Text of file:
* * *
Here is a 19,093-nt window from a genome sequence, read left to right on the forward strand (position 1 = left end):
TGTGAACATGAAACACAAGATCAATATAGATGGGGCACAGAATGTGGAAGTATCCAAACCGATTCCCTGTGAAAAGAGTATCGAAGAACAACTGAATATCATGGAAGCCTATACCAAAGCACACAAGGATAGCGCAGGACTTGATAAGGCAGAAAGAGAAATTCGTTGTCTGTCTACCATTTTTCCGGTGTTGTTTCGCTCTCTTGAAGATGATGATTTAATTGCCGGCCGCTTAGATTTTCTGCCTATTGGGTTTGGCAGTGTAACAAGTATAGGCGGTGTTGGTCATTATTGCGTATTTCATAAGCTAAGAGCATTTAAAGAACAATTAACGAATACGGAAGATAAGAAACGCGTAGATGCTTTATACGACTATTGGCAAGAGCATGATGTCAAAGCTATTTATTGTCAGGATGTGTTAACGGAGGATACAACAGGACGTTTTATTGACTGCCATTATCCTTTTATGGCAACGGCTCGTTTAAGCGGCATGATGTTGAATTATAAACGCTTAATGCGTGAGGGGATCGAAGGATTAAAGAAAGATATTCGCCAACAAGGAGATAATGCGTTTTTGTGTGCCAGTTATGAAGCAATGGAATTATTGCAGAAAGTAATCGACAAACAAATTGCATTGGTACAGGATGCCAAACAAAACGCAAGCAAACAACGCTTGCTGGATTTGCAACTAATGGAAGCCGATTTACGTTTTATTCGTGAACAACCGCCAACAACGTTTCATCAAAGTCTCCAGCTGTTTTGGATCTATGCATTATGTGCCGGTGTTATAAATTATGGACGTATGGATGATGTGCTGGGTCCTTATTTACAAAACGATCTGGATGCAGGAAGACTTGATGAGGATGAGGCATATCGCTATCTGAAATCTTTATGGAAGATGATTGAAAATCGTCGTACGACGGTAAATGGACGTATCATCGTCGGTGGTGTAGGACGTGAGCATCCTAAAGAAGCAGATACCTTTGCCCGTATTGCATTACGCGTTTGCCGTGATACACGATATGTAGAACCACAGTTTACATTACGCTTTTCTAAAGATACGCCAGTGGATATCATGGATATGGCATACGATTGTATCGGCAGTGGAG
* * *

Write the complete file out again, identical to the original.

Here is a 19,093-nt window from a genome sequence, read left to right on the forward strand (position 1 = left end):
TGTGAACATGAAACACAAGATCAATATAGATGGGGCACAGAATGTGGAAGTATCCAAACCGATTCCCTGTGAAAAGAGTATCGAAGAACAACTGAATATCATGGAAGCCTATACCAAAGCACACAAGGATAGCGCAGGACTTGATAAGGCAGAAAGAGAAATTCGTTGTCTGTCTACCATTTTTCCGGTGTTGTTTCGCTCTCTTGAAGATGATGATTTAATTGCCGGCCGCTTAGATTTTCTGCCTATTGGGTTTGGCAGTGTAACAAGTATAGGCGGTGTTGGTCATTATTGCGTATTTCATAAGCTAAGAGCATTTAAAGAACAATTAACGAATACGGAAGATAAGAAACGCGTAGATGCTTTATACGACTATTGGCAAGAGCATGATGTCAAAGCTATTTATTGTCAGGATGTGTTAACGGAGGATACAACAGGACGTTTTATTGACTGCCATTATCCTTTTATGGCAACGGCTCGTTTAAGCGGCATGATGTTGAATTATAAACGCTTAATGCGTGAGGGGATCGAAGGATTAAAGAAAGATATTCGCCAACAAGGAGATAATGCGTTTTTGTGTGCCAGTTATGAAGCAATGGAATTATTGCAGAAAGTAATCGACAAACAAATTGCATTGGTACAGGATGCCAAACAAAACGCAAGCAAACAACGCTTGCTGGATTTGCAACTAATGGAAGCCGATTTACGTTTTATTCGTGAACAACCGCCAACAACGTTTCATCAAAGTCTCCAGCTGTTTTGGATCTATGCATTATGTGCCGGTGTTATAAATTATGGACGTATGGATGATGTGCTGGGTCCTTATTTACAAAACGATCTGGATGCAGGAAGACTTGATGAGGATGAGGCATATCGCTATCTGAAATCTTTATGGAAGATGATTGAAAATCGTCGTACGACGGTAAATGGACGTATCATCGTCGGTGGTGTAGGACGTGAGCATCCTAAAGAAGCAGATACCTTTGCCCGTATTGCATTACGCGTTTGCCGTGATACACGATATGTAGAACCACAGTTTACATTACGCTTTTCTAAAGATACGCCAGTGGATATCATGGATATGGCATACGATTGTATCGGCAGTGGAG